SANTA CLARA, Calif. — The global economy finally caught up with Cliff Cotterill.
On Friday, the software engineer drove his pickup truck to Building 54 at Agilent Technologies Inc. in Santa Clara. He made his way through the warren of partitions to his cubicle. Then he turned in his laptop computer and employee badge and said goodbye to 25 years of his life.
There were no parting ceremonies, no official farewells. His department had held a big lunch in August, when he and others were scheduled for termination. Cotterill was given a brief extension.
But this weekend, when he was only 11 weeks away from being eligible for early retirement, the ax finally fell. Cotterill, 54, joined the growing ranks of computer professionals who so recently occupied a prized position in the U.S. economy but are now seeing their jobs disappear -- many outsourced to foreigners.
In the months leading up to his layoff, Cotterill was assigned to work alongside programmers from India who are taking over tasks formerly done by Americans, a process his company calls Knowledge Transfer, or KT.
Just a few years ago, his profession was at its peak in this country. An increasing reliance on computers, the takeoff of the Internet and the Y2K reprogramming boom put U.S. software specialists such as Cotterill in high demand. Their pay and prestige rose commensurately.
His fate is emblematic of what has happened to many in his profession. With the crash of the technology sector and overseas outsourcing, thousands of U.S. jobs are disappearing and salaries are under pressure. The late-'90s sense of well-being is diminished.
Experts disagree over how much of the job loss and salary slippage can be attributed to outsourcing, but most say it has clearly been a factor.
"It is unprecedented, the turn of fortune that has occurred in the high-tech industry," said Marcus Courtney, president of the Washington Alliance of Technology Workers in Seattle. "Less than five years ago, we were talking of adding hundreds of thousands of new employees every year in this industry.... We've gone from that to widespread job losses and stagnant wages and benefits.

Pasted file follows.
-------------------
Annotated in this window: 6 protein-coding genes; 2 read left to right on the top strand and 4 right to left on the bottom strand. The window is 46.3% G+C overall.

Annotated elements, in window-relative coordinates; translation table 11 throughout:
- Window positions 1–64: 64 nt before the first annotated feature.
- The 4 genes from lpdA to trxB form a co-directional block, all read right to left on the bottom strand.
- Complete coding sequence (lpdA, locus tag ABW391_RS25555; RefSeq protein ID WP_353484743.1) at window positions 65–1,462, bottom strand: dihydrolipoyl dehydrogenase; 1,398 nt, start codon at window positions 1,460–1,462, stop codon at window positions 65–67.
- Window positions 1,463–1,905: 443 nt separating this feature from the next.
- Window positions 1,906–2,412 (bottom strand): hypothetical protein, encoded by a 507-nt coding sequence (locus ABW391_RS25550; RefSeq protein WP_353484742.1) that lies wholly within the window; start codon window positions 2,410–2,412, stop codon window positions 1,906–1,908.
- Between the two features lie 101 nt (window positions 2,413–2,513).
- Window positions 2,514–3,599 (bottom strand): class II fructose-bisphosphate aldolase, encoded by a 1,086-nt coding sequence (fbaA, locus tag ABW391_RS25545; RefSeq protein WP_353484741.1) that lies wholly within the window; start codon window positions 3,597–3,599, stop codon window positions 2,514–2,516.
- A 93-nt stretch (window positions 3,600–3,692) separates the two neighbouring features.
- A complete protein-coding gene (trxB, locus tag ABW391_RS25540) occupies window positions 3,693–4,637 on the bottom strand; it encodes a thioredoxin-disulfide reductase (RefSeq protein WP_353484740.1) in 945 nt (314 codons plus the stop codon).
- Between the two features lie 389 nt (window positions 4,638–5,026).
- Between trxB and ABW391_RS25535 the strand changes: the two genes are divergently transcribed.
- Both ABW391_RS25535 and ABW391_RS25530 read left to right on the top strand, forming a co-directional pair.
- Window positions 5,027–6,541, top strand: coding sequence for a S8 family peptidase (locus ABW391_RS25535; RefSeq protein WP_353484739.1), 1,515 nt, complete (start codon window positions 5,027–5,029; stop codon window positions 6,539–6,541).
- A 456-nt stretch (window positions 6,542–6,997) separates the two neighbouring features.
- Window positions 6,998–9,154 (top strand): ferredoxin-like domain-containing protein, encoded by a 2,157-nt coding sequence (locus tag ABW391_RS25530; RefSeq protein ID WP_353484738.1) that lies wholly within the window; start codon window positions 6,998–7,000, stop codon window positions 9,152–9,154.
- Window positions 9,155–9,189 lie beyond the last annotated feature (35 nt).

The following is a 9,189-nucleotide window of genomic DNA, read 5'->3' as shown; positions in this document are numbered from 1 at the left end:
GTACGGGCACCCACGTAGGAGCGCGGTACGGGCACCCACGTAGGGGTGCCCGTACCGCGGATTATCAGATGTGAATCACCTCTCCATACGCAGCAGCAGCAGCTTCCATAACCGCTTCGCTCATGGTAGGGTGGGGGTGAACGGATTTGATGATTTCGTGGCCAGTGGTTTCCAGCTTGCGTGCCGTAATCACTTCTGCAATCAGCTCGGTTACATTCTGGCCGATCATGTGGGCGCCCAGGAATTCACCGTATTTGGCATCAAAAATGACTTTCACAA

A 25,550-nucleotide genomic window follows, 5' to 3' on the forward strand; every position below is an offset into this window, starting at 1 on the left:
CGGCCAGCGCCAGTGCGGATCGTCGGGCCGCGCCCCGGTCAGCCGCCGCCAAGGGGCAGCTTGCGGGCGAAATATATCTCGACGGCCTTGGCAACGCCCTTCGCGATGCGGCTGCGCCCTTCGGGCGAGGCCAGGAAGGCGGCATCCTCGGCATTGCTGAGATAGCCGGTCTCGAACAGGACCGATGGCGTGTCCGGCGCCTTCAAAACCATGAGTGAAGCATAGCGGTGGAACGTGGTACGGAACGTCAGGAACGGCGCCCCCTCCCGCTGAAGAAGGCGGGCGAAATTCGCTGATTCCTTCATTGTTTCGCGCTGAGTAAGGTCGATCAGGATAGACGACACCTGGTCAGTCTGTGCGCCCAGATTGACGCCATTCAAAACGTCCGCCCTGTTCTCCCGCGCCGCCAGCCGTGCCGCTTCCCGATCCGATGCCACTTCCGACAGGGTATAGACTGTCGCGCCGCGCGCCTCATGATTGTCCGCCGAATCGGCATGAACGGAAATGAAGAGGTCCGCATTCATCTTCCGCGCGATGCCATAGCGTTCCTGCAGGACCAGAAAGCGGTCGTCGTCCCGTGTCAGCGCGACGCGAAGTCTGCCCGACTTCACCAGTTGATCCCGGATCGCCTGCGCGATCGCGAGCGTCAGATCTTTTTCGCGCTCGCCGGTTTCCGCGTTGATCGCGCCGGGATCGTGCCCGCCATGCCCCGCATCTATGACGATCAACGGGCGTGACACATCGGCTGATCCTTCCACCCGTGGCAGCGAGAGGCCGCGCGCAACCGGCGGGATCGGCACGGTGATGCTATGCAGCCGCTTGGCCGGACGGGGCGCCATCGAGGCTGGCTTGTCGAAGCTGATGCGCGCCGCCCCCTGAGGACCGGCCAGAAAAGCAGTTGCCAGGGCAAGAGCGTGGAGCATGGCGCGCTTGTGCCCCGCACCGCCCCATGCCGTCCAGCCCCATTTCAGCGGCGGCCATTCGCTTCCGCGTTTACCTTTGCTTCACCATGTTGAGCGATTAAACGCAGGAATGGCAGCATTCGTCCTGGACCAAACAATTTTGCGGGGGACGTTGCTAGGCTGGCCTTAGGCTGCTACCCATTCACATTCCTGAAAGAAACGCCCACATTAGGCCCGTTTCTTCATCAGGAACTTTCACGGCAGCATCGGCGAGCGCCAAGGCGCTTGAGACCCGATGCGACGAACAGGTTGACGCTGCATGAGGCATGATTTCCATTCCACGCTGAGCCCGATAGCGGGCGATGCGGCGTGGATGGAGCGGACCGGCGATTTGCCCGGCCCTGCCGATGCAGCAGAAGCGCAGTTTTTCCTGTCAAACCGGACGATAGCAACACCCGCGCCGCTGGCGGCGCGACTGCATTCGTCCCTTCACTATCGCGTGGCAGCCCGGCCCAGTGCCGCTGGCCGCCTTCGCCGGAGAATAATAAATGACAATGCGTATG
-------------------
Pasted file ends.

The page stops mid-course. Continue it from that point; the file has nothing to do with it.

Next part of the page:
"The reason it's happening is companes are exporting jobs overseas to increase their profits and not creating jobs here in the U.S."
This growing class of dispossessed and demoralized tech workers is creating new economic and political fault lines. For the first time, large numbers of technical professionals are losing their jobs to lower-paid counterparts in other countries, a phenomenon once associated mainly with blue-collar factory work. Some remain unemployed or underemployed for long periods, and some are beginning to challenge policies that give rein to globalization.
The practice of requiring U.S. workers to train their replacements has become a flashpoint in the intensifying debate over "offshoring" jobs to other countries and the use of temporary visas by foreign nationals who come here to learn their employers' systems.
Critics have denounced the process as inhumane, and some members of Congress are trying to curtail it.
Agilent executives declined to discuss the specifics of Cotterill's termination. They sympathize with employees who lose their jobs, they said, and do their best to ease the transition by providing competitive severance packages.
"It's been very, very difficult for everyone at Agilent to see friends and colleagues leave the company," said Jan Copes, spokeswoman for the company's information technology, or IT, department, where Cotterill worked on in-house projects to support Agilent's infrastructure.
Outsourcing is one element of a broad transformation undertaken to return the company to profitability and position it for growth, Copes said, and the training of replacements is a necessary part of the process.
For Cotterill, who worked as an art critic and aerial photographer before getting in on the ground floor of the technology boom, the politics of globalization have become personal.
"I guess I wasn't paying attention when it was affecting other trades or professions," he said. "It's probably been going on for manufacturing and electronics and cars and steel all along. But it's not until it hits home that you really pay attention."
Growing up in the East Bay suburb of Castro Valley, Cotterill felt torn between art and science. In high school, he considered becoming an astronomer. At UC Davis, he majored in fine arts.
His early jobs were editing at Artweek magazine, production hand for Rolling Stone, disc jockey for a San Mateo soul station and sole proprietor of Cliff Cotterill Photography, for which he used his pilot's license to produce aerial landscapes to sell at art galleries and craft shows.